My roadmap to digital-need suggestions please

Discussion in 'General Discussion' started by bfullmer, May 4, 2005.

  1. As I mentioned in my intro, I'm still shooting film, but have a burning desire to convert to digital. I have an N80 with 24-85 AFS and 70-300 G lenses and an SB50DX flash. They have served me well, but it's time to step it up a notch or two.

    I think the logical camera step is a D70/D70s kit. After that things get a bit murky. I'd like to end up with a 70-200 VR and a TC, but might have to settle for an 80-200 2.8 of some flavor as an intermediate step along the way.

    I'm needing a better tripod and head combination. I'd also like an SB800 flash (or 3). I think that flash will work with both the N80 and D70. Is that correct?

    On the software front, Photoshop with its assorted plug-ins seems to be the gold standard. Again, that's where I'd like to end up, but might need to use something else less robust before I can afford PS and the extra computer horsepower to run it. (Santa, where are you when I need you?) :)

    My interests are in nature and landscape photography as well as the kids playing their various sports. Some wildlife photography and birding would be fun, but I think longer lenses would be needed.

    I am not able to cough up several kilobucks at once to get all this equipment . My NAS/EAS budget is not too big, so I need to take it a step at a time. What order do you think is best to build this system? And am I on the right track equipment-wise?

    Any suggestions you have will be greatly appreciated.

    Thanks,
    Brian
     
  2. Brian,
    I think your shopping list is complete. The D70, how can you go
    wrong with the 2004 camera of the year? I would get the camera
    then my next step would be a souped up computer/software. Then
    I would start building up my lenses and accesories.

    Cheers
    Robin
     
  3. mcampos

    mcampos

    96
    Apr 14, 2005
    Norwalk, CA
    Brian,

    The SB800 should work nicely with the D70, you can do wireless remote control of other units with it and the remotes can be less expensive SB600s. I have this setup with my D2H and it works really nice.

    As for software I would recommend starting with Photoshop Elements, this way when you are ready to move up to the full product, you will have less of a learning curve. This is the way I went and it worked well.
     
  4. MontyDog

    MontyDog

    Jan 30, 2005
    #1064 - You have an error in your SQL syntax;
     
  5. Chris101

    Chris101

    Feb 2, 2005
    Arizona
    Hi Brian. Paul, Mike and Robin made some excellent suggestions. The D70 kit is a perfect starting point, and you'll get lots of great photos. You will want to shoot Raw, and so I think Photoshop or Elements is the way to go. Adobe's new Camera Raw software is really nice.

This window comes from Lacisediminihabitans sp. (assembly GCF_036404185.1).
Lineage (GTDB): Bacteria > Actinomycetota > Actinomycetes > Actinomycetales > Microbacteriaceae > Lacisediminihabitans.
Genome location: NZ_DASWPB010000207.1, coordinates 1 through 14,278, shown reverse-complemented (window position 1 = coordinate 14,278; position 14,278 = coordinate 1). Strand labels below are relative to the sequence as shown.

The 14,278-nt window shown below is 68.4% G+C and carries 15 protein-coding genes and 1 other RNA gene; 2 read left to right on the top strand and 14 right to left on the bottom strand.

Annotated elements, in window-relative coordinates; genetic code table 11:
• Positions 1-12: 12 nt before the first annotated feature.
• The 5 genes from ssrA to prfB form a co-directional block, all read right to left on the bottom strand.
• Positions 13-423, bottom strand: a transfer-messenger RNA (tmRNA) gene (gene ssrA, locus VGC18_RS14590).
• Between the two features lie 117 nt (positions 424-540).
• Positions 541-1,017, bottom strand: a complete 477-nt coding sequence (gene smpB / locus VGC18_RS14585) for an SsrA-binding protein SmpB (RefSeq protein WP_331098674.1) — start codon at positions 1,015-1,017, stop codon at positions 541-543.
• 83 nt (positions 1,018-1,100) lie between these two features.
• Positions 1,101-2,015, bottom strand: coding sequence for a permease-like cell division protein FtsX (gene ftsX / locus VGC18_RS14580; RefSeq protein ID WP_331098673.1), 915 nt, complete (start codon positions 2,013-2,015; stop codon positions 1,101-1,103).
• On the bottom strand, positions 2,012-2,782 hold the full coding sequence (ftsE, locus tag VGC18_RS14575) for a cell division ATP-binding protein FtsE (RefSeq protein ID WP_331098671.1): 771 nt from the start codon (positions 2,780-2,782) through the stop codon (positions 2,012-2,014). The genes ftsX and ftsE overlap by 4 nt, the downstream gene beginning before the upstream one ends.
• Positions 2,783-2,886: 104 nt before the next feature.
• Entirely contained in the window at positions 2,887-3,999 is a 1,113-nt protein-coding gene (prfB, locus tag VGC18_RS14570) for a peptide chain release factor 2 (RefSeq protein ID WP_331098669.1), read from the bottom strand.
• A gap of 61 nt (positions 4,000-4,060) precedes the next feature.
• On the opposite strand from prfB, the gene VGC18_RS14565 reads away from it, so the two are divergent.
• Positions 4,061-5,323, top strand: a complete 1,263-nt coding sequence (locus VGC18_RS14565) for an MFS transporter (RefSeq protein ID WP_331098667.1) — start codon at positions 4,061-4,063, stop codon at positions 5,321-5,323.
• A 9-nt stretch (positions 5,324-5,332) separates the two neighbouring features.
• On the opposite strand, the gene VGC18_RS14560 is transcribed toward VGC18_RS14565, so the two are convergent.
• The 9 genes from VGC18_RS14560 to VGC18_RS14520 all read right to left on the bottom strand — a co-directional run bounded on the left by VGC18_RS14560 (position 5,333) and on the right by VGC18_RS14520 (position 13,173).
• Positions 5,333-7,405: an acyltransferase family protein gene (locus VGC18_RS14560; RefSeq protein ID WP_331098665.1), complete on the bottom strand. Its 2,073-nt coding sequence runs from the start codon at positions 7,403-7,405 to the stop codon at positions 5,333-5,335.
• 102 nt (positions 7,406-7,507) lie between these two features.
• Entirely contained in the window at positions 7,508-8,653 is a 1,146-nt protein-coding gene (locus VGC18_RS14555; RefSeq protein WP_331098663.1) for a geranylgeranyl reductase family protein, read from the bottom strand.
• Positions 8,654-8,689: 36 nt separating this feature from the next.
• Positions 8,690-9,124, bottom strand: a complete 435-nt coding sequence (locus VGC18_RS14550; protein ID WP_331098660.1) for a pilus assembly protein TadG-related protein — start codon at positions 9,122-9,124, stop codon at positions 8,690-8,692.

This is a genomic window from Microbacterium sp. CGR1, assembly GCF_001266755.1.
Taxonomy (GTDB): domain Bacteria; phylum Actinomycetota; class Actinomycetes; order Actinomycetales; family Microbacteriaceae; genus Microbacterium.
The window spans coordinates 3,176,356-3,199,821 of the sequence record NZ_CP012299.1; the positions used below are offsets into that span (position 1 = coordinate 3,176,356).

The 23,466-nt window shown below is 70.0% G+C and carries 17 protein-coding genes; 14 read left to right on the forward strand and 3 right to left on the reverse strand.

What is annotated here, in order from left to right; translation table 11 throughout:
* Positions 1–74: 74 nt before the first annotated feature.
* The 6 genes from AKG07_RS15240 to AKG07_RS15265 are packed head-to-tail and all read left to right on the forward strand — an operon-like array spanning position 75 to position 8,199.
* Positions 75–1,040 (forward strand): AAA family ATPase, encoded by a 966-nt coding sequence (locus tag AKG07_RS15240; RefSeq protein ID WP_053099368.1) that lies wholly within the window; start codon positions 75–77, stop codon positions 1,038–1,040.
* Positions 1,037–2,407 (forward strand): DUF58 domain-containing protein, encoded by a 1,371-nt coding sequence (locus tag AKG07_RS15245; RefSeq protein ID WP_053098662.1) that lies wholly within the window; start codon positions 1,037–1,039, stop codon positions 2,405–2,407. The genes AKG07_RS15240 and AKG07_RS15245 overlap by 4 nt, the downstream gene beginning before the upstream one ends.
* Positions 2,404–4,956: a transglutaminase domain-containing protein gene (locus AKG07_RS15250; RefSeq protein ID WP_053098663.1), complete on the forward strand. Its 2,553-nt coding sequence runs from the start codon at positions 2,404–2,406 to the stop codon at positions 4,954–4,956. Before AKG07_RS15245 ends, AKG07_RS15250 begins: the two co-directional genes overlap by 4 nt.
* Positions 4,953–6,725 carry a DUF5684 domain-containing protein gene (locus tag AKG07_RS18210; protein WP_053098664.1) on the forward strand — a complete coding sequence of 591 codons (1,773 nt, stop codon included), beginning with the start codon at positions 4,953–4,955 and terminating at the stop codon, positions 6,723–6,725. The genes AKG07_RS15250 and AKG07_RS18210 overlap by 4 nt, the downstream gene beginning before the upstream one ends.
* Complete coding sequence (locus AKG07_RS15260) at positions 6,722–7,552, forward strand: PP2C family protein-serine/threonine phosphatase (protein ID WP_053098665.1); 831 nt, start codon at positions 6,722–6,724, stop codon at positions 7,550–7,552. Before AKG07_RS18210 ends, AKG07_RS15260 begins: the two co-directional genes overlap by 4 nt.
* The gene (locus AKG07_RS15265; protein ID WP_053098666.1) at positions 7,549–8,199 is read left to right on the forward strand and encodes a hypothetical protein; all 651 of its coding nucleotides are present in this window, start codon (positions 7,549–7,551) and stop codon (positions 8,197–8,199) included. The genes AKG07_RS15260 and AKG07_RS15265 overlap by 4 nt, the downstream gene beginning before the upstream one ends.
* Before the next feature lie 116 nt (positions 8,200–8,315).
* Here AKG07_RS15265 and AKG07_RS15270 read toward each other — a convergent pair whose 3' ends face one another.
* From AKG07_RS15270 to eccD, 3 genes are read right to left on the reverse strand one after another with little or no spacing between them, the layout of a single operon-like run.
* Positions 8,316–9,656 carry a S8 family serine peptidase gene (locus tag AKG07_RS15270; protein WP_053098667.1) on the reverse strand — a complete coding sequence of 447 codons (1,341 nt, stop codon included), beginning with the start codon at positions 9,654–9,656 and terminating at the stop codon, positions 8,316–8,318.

One thing - if you, a close friend or an ofspring is a student and would buy it for you, you can get the educational version of Photoshop, which is identical to the pro version, except for the 'royalty free stock photography'. And it's only fifty bucks more than Elements.

    My image working software is more important to me than my darkroom was, because it's so much more powerful (and it's easier to set-up and put away!) :)

    A second thing: get a DVD burner. I shot film for 25 years and digital for 5, and have twice as many digital images as film. These images need to be stored, and right now, DVD is the only way to save this kind of bulk of data. I need to remove tens of gigabytes from my hard disk every 2 months!

    If you get a 4 gig card, that's 500 (give or take) photos, and (about) 1 DVD per card. If you save printable files (at 30-50 MB) that rate increases. So plan on burning a lot of disks, especially for the first five years or so.

    Hey, but above all else, have fun with what you do, and post your pictures here!
     
  6. Flew

    Flew

    994
    Jan 25, 2005
    Alabama
    Brian,

    I can't add much to what these guys have already said. I can say from personal experience that the D70 is a heck of a camera for the price. You can't go wrong there. I also agree with PS Elements or the Ed version of full PS if you are or know a student. The lenses that you have are what a large number of new Nikon digital shooters start out with, because they are very good, and reasonably priced. If you think that you will be shooting any landscapes, the kit lens is very good for the price.

    As for the tripod / monopod, it you've been shooting without them, you can continue to do so until you get some of the really big glass. OTOH, you can get very good units from B&H (and others) for around $150 (for the tripod) or $40 for the monopd. Just don't buy one of these flimsy camera store jobs as that will be a total waste of you cam $$.

    Good luck. Go for it, and hurry up and post some shots!! :wink:
     
  7. F15Todd

    F15Todd

    Feb 1, 2005
    Tennessee
    I'm just going to have to agree with what everyone else has told you.
    The D70 is a great camera (we have two in the house), and I'm sure the
    D70s will be all that and more.

    I forget what the two new lenses are that are coming, but I have seen
    places like B&H listing them already with the D70s as a kit. (Something
    like 18-55mm and a 55-200mm)

    For software, look at Adobe Elements 3. It has a lot of the heavy hitting
    stuff that comes in Photoshop.
     
  8. Thanks for all the advice. It's good to hear from others who have traveled this road before. I think I will opt for the ED version of PS. My daughter is a student at BYU (one reason for the smallish photo budget :cry: ) so I can probably have her pick it up for me.

    Again, thanks for the help. This place is the epitomic neighborhood cafe where one can sit and bounce ideas around and get nothing but positive, constructive feedback. :D
     
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